Rodrigo Moreira

height may vary x 4.5 x 8.5 inch


(New York)


“Pile” is an installation made of paper stacks from floor to ceiling. Formed by the original US Customs and Border Protection survey, the paper pile becomes a column which supports the gallery’s physical structure.

Rodrigo Moreira is a Brazilian multidisciplinary artist creating poetic interventions on social issues that emerge in everyday life. His projects are related to systems of communication and how images and text can evoke and subvert certain ideologies. Appropriating elements from mass-communication such as advertising, graphic design, online archives, and newspapers, Moreira creates works in printmaking, urban intervention, video, and text. Moreira was a 2019 fellow of the AIM Program of The Bronx Museum.

Interview of Rodrigo Moreira

Can you talk a little bit about the entire series of NSA (No Strings Attached)? How did it come about? What stage are you in in terms of the entirety of the series?

When applying to a visa before moving to the US, I was requested to provide a long list of documents and personal information during the process, with absolutely no guarantee of acceptance. It was interesting to see how much data the government was holding about me, even during the earlier stages when I was applying for a tourist visa and later on for permanent residency. I took that opportunity to create a fictional relationship imaging a supposed government officer collecting information about me, as I was developing this one-sided romantic relationship.

In many ways, immigration for me is like a romantic relationship, as in both situations you have to deal with boundaries, control, fantasy, and expectations. I was also interested in understanding the nature of this relationship. Taking in consideration the lack of commitment, transparency and complicity from both sides, I can only think of something like ‘no strings attached’. The NSA acronym also refers to National Security Agency, which brings a political dimension into the equation.

So, for the NSA series I’ve been creating works related to both personal and political aspects of immigration in a variety of mediums including printmaking, installation, video, web-based projects, and photography.

I’ve seen it as an ongoing project, as it is really linked to my identity as an immigrant living in the US and how I relate to a different culture.


Pile (NSA)is made of forms of original US Customs and Border Protection survey. How did you gain access to these forms, and why are they crucial to this piece?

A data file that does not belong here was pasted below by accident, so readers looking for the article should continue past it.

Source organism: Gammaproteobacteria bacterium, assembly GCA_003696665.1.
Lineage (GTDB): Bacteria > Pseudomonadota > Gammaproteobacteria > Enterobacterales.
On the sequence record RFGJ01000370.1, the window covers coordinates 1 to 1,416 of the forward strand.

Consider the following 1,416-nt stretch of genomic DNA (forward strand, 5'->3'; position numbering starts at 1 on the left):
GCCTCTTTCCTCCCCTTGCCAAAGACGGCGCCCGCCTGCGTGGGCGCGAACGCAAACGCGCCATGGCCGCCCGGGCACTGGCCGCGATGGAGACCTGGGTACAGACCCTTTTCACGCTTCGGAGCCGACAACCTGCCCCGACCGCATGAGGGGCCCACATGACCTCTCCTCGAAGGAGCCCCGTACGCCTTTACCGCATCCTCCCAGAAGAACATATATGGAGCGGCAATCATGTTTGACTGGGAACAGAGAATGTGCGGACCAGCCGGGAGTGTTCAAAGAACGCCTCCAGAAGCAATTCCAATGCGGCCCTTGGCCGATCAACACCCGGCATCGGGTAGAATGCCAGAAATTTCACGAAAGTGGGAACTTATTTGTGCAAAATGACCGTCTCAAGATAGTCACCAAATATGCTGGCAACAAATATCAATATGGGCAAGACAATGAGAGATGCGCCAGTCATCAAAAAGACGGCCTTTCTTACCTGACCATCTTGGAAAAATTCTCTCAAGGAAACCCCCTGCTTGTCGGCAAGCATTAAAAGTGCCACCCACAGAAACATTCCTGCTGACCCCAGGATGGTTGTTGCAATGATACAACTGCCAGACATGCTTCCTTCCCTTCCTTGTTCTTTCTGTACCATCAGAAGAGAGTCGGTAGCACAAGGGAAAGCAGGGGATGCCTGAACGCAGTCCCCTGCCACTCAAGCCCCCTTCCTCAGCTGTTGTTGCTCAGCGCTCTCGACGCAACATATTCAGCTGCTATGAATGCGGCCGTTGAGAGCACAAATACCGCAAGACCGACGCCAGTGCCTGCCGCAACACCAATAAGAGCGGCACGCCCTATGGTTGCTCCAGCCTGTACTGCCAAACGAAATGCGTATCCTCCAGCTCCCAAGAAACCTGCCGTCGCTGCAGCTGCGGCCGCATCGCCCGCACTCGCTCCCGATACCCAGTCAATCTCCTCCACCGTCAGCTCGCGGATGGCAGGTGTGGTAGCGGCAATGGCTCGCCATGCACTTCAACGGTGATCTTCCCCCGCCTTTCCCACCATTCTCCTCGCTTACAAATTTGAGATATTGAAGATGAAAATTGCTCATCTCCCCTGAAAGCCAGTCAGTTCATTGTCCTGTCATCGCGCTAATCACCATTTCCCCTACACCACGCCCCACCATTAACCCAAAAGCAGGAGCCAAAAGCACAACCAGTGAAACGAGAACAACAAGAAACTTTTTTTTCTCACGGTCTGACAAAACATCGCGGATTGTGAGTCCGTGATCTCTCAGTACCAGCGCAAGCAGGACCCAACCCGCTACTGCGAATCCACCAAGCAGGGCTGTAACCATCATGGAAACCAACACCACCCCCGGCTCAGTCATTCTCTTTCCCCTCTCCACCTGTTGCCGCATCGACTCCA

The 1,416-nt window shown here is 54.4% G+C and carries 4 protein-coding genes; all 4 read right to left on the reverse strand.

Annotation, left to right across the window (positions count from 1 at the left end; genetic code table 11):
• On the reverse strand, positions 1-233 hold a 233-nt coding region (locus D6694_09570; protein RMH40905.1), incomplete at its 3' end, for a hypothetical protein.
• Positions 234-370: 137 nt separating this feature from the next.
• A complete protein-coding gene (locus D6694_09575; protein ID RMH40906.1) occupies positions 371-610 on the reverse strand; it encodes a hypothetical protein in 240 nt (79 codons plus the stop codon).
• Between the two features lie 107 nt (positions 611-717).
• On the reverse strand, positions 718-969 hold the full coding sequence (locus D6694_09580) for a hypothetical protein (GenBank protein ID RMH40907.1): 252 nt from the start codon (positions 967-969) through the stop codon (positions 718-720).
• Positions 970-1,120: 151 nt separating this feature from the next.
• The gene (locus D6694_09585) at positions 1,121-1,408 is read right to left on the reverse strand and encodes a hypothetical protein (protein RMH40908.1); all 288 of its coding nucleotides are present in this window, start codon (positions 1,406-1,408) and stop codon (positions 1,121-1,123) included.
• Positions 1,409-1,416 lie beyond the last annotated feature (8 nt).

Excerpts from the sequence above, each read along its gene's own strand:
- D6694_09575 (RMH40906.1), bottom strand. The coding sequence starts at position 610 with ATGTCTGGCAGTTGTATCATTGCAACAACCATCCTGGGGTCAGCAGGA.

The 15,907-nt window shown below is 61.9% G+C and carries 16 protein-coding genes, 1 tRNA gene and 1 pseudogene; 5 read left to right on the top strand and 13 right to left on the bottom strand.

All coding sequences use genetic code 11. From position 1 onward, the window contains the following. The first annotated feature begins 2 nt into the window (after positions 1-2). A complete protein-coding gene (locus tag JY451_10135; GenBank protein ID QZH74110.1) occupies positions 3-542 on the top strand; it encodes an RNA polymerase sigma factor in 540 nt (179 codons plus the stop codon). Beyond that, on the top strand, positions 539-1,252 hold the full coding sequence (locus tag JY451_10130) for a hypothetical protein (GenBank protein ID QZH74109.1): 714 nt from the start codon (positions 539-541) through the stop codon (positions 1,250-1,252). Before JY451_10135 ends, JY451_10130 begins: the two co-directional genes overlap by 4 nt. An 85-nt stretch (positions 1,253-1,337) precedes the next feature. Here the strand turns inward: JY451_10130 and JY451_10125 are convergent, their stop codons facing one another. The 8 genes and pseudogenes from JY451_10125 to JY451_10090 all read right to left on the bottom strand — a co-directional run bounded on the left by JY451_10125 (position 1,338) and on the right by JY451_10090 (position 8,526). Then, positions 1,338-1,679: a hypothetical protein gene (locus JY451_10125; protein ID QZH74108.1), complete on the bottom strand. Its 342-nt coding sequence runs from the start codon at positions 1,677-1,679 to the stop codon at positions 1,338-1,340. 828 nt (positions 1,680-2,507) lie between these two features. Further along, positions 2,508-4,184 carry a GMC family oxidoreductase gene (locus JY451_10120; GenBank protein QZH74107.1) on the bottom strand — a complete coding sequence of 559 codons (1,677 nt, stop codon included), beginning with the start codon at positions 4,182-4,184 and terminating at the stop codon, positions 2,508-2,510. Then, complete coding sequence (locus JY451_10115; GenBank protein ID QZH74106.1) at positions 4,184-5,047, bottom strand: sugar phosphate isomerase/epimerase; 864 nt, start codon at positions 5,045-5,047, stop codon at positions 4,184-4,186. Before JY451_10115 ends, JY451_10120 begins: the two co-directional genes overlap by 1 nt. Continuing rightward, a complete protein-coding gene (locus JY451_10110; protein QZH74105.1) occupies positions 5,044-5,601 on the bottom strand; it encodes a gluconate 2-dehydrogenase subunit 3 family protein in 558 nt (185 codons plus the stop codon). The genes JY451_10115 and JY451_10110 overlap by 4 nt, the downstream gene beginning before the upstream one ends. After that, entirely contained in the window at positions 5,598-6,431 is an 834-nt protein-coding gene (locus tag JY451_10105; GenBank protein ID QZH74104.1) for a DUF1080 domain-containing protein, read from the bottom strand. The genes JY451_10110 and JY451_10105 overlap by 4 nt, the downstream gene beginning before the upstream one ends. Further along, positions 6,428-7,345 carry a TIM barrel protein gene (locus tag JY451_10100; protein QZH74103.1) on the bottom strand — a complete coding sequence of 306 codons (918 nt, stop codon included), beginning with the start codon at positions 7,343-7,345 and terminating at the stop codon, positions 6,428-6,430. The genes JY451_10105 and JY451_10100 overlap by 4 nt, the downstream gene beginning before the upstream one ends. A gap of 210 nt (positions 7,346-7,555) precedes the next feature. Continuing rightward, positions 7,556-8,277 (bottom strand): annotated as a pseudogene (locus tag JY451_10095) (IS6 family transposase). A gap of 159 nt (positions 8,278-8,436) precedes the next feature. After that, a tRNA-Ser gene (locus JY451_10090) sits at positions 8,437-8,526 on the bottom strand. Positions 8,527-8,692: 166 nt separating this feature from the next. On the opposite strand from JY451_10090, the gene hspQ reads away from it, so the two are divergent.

Pile is an installation composed by a stack of the original US Customs and Border Protection survey from floor to ceiling. The survey was originally handed out on planes getting into the US and at the airport. Everytime entering the country, I would keep some copies with me.

For the installation, I reproduce its content and layout in order to have as many copies as necessary to create the pile. In the gallery context, it becomes a column that supports the building structure as a visual metaphor for immigration.

You are originally from Brazil, but now living and working in New York City. What have you learned, as an artist, from this transcultural and transnational experience? 

It is interesting having different perspectives of the art world in Brazil and the US, how organizations work and possibilities to make your practice active and visible. I am highly motivated by what is happening around me from a social and political perspective and both countries have so much going on, so much inspiration and rich cultural lives. It is a great position to be as an artist and being able to join the conversation making work about difficult and urgent topics. As an immigrant artist, I feel like I need to combine both experiences to find a middle ground where I feel more comfortable.


Facing the global pandemic, how do you understand the new normal? How will you incorporate your art-making into this adjustment to a brand new world? 

I hope we can keep the slow pace and put in place more cooperative political practices. If anything, this time has forced us to think about speed, space, and relationships. We will need to rethink how we relate to public spaces, mobility and interactions.